Tuesday, June 30, 2015

The Race - Part II

Back in the early 1960’s, the age of about 11, my brother Mark and I were in a hitchhiking race from Crookston, MN to our home in Fridley. Halfway home, we both ended up in the same car, which changed the dynamics of the race significantly.

After a long ride, the Plymouth finally pulled to the shoulder of Hwy. 65 at Mississippi Street in our hometown of Fridley. We were both so keyed-up and jumpy we could hardly stand it. Before the car was completely stopped, both the back doors of the Plymouth blew open and we both flew out out of the car at a dead run, each of us carrying our dirty clothes and moist swimming suits in our brown paper grocery bags. We lived a mile and a half away from the intersection and we were both great runners with lots of races behind us. But this one was different – our biggest race ever.

We were neck and neck, running as fast as our young legs could carry us. My legs began burning and my lungs were bursting, but I couldn’t let my little brother beat me. I pushed even harder, dredging up every last bit of strength I could muster as I pounded down the pot-holed pavement. Mark was doing the same. Our young heart’s were pumping harder than they had ever pumped before. Sweat kept running into our eyes, blurring our vision and burning as we wiped it off with our already bare, wet forearms. Block after block we ran through total exhaustion. Can you picture this scene? When was the last time you saw anything like this in your neighborhood?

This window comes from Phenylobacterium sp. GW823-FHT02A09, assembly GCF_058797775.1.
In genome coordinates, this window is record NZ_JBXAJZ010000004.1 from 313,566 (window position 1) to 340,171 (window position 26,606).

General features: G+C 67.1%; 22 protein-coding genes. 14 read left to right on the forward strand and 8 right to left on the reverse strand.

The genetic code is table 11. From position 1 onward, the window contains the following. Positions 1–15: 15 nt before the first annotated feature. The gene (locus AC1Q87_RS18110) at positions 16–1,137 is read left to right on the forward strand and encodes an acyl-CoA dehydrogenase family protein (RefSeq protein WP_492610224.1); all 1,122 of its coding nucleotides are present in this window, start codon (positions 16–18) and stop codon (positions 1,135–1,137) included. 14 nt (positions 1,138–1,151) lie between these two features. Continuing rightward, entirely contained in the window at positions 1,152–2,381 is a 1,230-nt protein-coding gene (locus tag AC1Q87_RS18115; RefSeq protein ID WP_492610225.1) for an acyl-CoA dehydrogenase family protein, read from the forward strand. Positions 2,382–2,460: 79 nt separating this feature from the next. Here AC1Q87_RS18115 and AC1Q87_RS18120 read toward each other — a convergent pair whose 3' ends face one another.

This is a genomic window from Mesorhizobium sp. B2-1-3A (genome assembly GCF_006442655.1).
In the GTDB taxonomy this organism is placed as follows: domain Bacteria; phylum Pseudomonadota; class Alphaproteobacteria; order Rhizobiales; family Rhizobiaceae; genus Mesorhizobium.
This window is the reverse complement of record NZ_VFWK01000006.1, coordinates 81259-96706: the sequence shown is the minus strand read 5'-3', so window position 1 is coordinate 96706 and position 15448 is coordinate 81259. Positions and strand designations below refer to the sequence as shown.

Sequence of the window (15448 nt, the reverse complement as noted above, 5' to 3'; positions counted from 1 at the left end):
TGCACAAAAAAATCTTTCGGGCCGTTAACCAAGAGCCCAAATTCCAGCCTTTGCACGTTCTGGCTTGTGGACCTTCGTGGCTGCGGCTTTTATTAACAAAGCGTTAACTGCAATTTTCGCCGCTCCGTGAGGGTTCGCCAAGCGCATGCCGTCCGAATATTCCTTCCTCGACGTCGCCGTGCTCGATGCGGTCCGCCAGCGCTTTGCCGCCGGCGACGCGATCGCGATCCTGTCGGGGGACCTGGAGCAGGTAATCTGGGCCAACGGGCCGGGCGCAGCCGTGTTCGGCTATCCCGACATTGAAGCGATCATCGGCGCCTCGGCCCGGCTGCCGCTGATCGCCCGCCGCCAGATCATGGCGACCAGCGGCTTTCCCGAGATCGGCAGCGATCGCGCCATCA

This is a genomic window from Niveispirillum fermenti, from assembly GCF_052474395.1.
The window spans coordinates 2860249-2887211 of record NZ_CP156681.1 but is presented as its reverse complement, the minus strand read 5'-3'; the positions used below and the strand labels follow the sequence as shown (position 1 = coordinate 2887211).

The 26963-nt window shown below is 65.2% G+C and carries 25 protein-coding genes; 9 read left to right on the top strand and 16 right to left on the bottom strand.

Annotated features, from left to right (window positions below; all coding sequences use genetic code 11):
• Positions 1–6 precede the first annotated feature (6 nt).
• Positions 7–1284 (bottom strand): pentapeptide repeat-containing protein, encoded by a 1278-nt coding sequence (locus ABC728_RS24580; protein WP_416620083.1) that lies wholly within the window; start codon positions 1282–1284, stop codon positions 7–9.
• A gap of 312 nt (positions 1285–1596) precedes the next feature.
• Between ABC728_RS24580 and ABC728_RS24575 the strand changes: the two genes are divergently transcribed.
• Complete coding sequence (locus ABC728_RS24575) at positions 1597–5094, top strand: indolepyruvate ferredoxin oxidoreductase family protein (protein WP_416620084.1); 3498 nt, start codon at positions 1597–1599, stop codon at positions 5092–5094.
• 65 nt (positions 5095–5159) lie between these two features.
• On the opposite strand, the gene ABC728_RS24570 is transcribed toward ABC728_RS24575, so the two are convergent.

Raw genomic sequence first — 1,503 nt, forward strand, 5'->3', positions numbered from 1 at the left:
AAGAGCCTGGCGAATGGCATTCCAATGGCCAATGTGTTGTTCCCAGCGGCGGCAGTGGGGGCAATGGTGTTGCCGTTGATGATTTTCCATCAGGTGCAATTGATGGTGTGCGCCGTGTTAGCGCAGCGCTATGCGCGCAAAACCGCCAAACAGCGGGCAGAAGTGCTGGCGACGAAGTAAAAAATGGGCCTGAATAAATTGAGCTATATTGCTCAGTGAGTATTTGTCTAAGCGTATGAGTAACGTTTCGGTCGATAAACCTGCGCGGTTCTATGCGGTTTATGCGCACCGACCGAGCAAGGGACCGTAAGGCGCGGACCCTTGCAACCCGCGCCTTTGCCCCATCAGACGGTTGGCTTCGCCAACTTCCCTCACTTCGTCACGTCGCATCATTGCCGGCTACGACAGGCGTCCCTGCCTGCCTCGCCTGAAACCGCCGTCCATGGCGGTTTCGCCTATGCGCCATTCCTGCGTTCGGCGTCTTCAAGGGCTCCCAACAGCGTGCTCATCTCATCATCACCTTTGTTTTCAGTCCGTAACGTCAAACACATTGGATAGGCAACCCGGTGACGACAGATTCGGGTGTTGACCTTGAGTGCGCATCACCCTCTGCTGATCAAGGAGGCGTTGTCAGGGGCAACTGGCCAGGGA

The last two blocks of the race were unpaved – the streets were still just sand and gravel. As we rounded the final corner into our street we left a little trail of sandy dust, and I could see our house. I had an idea of dropping my paper bag as soon as we got to our yard to lighten the load - certain that this would help me win. Mark had the same idea and he dropped his bag too. As we raced up the gently sloping yard, I thought my legs would give out, but we both kept running as fast and hard as we could.

My last idea was that I wouldn’t actually climb up the front steps; I would jump across the steps to get just a half second advantage and touch the front door before Mark did. My timing was perfect, and at the base of the steps, I jumped as hard and long as I could, reached my arm out, and touched the door with just the tips of my fingers.

At that exact moment of glory, I looked to my right and Mark had done the same thing. We both had touched the door at the exact, same, precise moment! Unbelievable; the race had begun hours before, hundreds miles away, and had ended in an exact tie! We were both kinda scrapped up from our skid across the concrete steps and completely out of breath, the muscles in our legs were screaming and our lungs were bursting. But as we laid there we started to giggle – and the giggles turned into laughs, and the laughs kept up until our sides hurt too.

That is the last footrace I remember having with my brother Mark.

There is nothing else like brothers growing up together. Sometimes ‘partners in crime’ when something goes wrong, they are ferocious competitors when the opportunity arises. But, brothers are first of all best friends, discovering their world together with all of its wonder and adventure, developing passion’s and camaraderie’s that will be shared through a lifetime. I’m so glad my brothers and I shared those years together so long ago. I would not be the man I am today without them.

John Mickman 

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